Tag Archives: hymns

From generation to generation.

Long before I found my home in the Orthodox Church, a friend introduced me to the Private Prayers of Lancelot Andrewes, which sustained my devotional life for a long time. Andrewes was one of the translators and editors of the King James Bible and died in 1626. Various arrangements of his prayers and sermons have been compiled; the edition I have uses the F.E. Brightman translation (from the Greek, Latin, and Hebrew of the original) of 1903, and includes an essay by T.S. Eliot, which I am reading again after a long time, having taken the book of prayers from my shelf to refresh my memory on several points.

Eliot compares the homilies of Andrewes with those of John Donne, and says that Andrewes is “the more medieval, because he is the more pure, and because his bond was with the Church, with tradition. His intellect was satisfied by theology and his sensibility by prayer and liturgy.”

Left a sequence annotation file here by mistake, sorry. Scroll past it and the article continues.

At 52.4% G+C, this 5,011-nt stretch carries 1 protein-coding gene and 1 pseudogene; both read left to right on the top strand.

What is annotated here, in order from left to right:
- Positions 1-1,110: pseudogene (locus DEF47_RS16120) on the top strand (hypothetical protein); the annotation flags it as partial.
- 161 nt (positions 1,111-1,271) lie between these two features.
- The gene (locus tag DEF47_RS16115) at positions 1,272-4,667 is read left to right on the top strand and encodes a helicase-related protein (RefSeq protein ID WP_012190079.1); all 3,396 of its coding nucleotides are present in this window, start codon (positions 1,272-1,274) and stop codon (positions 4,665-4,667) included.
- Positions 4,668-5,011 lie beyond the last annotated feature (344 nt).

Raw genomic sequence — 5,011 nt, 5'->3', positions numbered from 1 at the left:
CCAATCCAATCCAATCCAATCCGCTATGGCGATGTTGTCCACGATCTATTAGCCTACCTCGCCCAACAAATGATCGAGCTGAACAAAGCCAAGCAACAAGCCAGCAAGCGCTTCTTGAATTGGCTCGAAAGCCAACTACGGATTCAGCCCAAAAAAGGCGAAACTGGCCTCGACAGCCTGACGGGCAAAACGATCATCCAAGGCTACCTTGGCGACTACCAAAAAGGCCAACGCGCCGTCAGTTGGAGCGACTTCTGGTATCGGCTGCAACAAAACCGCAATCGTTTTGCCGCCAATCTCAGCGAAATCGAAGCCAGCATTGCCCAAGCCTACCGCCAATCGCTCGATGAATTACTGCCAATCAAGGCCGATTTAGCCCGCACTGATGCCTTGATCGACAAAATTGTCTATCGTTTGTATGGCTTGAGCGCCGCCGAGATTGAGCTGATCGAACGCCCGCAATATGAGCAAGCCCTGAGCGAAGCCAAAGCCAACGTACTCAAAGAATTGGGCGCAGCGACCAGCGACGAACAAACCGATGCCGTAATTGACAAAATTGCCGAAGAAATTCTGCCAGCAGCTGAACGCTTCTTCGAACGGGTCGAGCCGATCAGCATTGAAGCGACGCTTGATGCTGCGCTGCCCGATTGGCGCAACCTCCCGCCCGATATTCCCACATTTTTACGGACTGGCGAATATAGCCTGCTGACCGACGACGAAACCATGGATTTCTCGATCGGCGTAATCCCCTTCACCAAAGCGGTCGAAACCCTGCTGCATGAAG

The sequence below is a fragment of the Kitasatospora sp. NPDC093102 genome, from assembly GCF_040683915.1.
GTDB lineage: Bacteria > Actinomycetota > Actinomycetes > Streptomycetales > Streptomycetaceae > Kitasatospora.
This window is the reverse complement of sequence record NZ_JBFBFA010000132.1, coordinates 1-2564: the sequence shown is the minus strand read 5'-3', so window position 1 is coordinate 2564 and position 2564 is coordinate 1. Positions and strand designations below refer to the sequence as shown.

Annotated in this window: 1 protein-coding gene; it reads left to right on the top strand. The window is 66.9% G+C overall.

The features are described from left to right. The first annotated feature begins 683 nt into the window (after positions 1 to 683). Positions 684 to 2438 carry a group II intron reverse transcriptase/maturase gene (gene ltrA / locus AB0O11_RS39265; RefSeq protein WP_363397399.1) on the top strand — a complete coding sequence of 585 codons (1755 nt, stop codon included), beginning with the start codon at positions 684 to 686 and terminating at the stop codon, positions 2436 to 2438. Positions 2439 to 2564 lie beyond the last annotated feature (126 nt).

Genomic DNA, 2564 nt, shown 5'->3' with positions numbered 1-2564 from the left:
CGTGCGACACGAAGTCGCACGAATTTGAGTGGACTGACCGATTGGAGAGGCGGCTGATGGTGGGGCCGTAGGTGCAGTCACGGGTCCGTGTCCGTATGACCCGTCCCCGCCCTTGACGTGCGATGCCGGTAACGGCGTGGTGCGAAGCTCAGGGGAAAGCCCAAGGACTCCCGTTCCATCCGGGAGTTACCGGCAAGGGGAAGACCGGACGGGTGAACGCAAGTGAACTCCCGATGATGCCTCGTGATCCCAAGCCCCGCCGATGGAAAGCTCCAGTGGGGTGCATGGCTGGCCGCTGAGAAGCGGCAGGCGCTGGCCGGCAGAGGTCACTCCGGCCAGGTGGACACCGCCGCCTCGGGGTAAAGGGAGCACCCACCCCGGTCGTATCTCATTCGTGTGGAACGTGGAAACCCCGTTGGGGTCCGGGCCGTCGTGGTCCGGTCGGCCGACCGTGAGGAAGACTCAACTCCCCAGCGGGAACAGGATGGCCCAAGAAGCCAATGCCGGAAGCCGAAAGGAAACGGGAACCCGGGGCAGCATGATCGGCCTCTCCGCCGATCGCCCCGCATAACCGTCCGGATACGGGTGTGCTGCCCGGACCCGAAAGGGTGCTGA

When he writes of the emotional sensibilities of the preacher, it reminds me of the tone of our Orthodox worship:

“When Andrewes begins his sermon, from beginning to end you are sure that he is wholly in his subject, unaware of anything else, that his emotion grows as he penetrates more deeply into his subject, that he is finally ‘alone with the Alone,’ with the mystery which he is seeking to grasp more and more firmly….Andrewes’s emotion is purely contemplative; it is not personal, it is wholly evoked by the object of contemplation, to which it is adequate; his emotion wholly contained in and explained by its object.”

That dear man loved Christ! Here is the first of his Morning Prayers, typically rich in the words of Holy Scripture:

Following closely from that, the ancient prayer hymn of the church, known as “Gloria in excelsis Deo” or the “Great Doxology.” This was the one in Andrewes’s collection that most thrilled my heart and made it say, “Amen.” When prayed aloud it seems to carry the soul quickly to heaven while the body is most feeling its lowliness and affinity with the humble earth.

In the Orthodox Church we have begun the weekday Lenten Matins, and I managed to get there this morning and make that wonderful start to the day. One of the best parts of the service for me is our version of the “The Great Doxology,” which made me think about Christ-lover Andrewes, one of my first mentors in the kind of prayer that connects me to the church that has prayed through the ages.